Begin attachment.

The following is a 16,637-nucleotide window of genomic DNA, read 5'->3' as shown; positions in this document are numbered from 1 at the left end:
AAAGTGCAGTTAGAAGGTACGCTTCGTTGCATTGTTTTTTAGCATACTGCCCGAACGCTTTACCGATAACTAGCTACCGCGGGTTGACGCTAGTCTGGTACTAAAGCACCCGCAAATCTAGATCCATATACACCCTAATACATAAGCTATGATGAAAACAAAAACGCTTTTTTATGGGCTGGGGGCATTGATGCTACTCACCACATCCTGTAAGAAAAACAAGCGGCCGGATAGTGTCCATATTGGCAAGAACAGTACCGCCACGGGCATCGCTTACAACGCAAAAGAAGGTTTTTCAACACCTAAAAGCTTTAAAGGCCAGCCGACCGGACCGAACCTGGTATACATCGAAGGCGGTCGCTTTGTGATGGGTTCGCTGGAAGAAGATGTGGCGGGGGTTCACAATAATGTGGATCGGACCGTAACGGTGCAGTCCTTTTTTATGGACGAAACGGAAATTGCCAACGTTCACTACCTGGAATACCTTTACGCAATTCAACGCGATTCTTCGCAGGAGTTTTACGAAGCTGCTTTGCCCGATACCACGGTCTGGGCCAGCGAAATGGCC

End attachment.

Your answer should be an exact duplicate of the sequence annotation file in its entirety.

The following is a 16,637-nucleotide window of genomic DNA, read 5'->3' as shown; positions in this document are numbered from 1 at the left end:
AAAGTGCAGTTAGAAGGTACGCTTCGTTGCATTGTTTTTTAGCATACTGCCCGAACGCTTTACCGATAACTAGCTACCGCGGGTTGACGCTAGTCTGGTACTAAAGCACCCGCAAATCTAGATCCATATACACCCTAATACATAAGCTATGATGAAAACAAAAACGCTTTTTTATGGGCTGGGGGCATTGATGCTACTCACCACATCCTGTAAGAAAAACAAGCGGCCGGATAGTGTCCATATTGGCAAGAACAGTACCGCCACGGGCATCGCTTACAACGCAAAAGAAGGTTTTTCAACACCTAAAAGCTTTAAAGGCCAGCCGACCGGACCGAACCTGGTATACATCGAAGGCGGTCGCTTTGTGATGGGTTCGCTGGAAGAAGATGTGGCGGGGGTTCACAATAATGTGGATCGGACCGTAACGGTGCAGTCCTTTTTTATGGACGAAACGGAAATTGCCAACGTTCACTACCTGGAATACCTTTACGCAATTCAACGCGATTCTTCGCAGGAGTTTTACGAAGCTGCTTTGCCCGATACCACGGTCTGGGCCAGCGAAATGGCC